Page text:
Perhaps to cover its restrictive heart, clean eating is also defined by its hunt for the obscure. It embraces many unusual, expensive ingredients, eulogising with great certainty about the health-giving properties of many a poorly understood micronutrient contained within chia seeds, quinoa, spirulina, miso, bone broth, goji berries, coconut water, wheatgrass or baobab.
Driven by misunderstandings of science (particularly concerning antioxidants) these ingredients are imbued with magical properties, the cleanest of the clean. The more obscure, expensive and harder to obtain the better. Organic is considered essential by most, others insisting on biodynamic. For those who include meat, it must be grass-fed. Fish must be wild. Milk should be sourced raw, lest the pasteurisation process destroy its naturalness.
Clean eating seems deliberately designed to be expensive, exclusive and difficult to achieve. Judy Swift explains that:
“Much like with any fashion, these things are driven by status signalling. They are saying ‘I have the resources to do this’, both financial and cognitive, keen to give off signals, driven by an insecurity about their social position. Being seen to know about and consume an obscure ingredient gives off a certain message.”
Similarly, Britt Marie Hermes, our reformed naturopath, told me that within the world she used to inhabit, one of the great appeals was that “you feel privileged, like you hold a secret knowledge, and that creates delusions of grandeur. It is a distorted reality.”
This embracing of obscurity helps to create a feeling of community within the world of clean eating. Followers are shown a new path, with special information being imparted to them. Those who do not follow the path are seen as unclean. There are worrying parallels with religious bigotry. For followers of clean eating, theirs is a secret world, and the internet gurus and celebrity followers form the priesthood of their religion. Although their belief requires them to reject conventional science, to disregard advice from the medical doctors, dietitians, health bodies and governments, they are happy to do this. I spoke to [Harvard psychologist] Steven Pinker about the conditions required for people to make this seemingly illogical step. He told me:
“One is people’s tribal affiliation. If they think that the ‘authorities’ are just a self-contained, self-serving priesthood, or worse, a conspiracy of capitalist profiteers, rather than a disinterested source of objective truths, then they’ll dismiss their advice and go with the advice of a priesthood they’re most sympathetic to.”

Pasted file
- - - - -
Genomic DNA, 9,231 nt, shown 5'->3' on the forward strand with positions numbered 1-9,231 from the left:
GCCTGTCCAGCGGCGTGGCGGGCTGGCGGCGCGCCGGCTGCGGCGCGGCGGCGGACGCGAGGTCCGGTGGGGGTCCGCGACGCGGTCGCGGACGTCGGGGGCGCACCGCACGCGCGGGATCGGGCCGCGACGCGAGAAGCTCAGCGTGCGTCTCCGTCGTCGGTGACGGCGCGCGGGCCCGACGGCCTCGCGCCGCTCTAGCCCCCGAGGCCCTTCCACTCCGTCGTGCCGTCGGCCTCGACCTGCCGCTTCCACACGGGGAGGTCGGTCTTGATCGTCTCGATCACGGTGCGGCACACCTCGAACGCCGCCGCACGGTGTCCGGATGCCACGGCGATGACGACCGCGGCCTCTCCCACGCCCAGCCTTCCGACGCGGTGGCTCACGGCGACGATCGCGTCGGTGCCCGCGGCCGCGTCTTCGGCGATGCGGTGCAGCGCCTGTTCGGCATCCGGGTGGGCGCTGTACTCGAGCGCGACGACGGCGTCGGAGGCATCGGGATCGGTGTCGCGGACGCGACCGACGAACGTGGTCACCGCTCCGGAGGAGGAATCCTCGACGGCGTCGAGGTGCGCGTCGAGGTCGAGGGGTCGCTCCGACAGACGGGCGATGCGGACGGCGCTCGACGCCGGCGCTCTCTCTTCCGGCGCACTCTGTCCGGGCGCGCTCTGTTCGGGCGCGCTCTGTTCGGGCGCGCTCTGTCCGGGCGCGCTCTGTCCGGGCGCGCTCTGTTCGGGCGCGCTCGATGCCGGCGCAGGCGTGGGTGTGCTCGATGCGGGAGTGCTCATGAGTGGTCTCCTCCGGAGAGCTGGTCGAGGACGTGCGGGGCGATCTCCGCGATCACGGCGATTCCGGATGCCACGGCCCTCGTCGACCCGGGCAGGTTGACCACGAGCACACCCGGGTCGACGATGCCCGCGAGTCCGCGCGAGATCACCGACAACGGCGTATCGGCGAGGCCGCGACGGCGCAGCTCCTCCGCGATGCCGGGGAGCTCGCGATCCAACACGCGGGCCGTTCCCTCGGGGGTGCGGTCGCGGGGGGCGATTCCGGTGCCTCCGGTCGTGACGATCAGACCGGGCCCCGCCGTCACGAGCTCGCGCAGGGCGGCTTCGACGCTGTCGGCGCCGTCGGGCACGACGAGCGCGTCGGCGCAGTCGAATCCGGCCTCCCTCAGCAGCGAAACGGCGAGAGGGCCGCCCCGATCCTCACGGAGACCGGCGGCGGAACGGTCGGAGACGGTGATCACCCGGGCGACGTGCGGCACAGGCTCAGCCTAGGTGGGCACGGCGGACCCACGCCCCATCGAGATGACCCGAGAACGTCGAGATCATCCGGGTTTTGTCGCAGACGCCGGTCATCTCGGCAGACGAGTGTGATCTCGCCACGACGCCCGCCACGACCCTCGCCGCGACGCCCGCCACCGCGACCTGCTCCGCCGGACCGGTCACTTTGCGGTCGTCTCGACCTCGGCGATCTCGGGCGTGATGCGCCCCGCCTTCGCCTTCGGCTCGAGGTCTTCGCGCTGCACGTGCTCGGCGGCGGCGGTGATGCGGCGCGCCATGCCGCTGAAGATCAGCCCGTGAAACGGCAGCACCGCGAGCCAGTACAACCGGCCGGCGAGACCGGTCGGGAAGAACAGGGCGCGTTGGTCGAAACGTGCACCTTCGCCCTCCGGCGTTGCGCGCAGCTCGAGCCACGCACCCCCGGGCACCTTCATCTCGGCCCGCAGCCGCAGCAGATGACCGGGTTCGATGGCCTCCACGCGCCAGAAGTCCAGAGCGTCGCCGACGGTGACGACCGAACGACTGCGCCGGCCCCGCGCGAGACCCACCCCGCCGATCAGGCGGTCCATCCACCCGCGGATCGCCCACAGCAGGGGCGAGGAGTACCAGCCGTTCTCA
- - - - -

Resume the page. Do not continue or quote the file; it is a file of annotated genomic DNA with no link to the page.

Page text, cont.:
Clean eating is a tribe in the most modern sense of the word. A loose collaboration of people connected by internet affiliations, modern communication methods and a shared set of beliefs. A tribe that is conditioned to accept dangerous pseudoscience to help spread its message of dietary restriction. A tribe that is happy to use the language of eating disorder to sell a false promise of effortless thinness. In a world battling with an epidemic of obesity, clean eating’s association with health provides it with a veil of responsibility, yet its message can be one of great harm.
When Kate Moss claimed that “nothing tastes as good as skinny feels”, it was clear how harmful this statement was, but at least it came with a level of honest self-awareness. Clean eating, with its arbitrary restrictions, moralistic language and pretence of holistic wellness, is as or more harmful, yet more likely to sneak into people’s lives, to overtake and control those genuinely wanting to improve their health. For those vulnerable to obsession and disorder, clean eating can be a vicious and overwhelming beast.
Extracted from The Angry Chef: Bad Science and the Truth about Healthy Eating by Anthony Warner (Oneworld, $26.99).
This was published in the November 2017 issue of North & South.
Israel Folau’s social-media post might condemn the Wallabies to Rugby World Cup hell, but the rest of us should ignore him.Read more
Documentary offers an intriguing look at the clash of artistic sensibilities behind adapting The Piano into a ballet.Read more
The Secretary for the Environment Vicky Robertson said she was proud of the report's honesty and it was an important stocktake for the country.Read more
Diana Wichtel reviews a new American TV series based on the hit Kiwi comedy.Read more
In her latest novel, Julie Cohen traces the parallel male and female lives of a single character.Read more
To celebrate Sir David Attenborough season on Sky, we are giving away copies of his book Life on Earth: 40th Anniversary Edition.Read more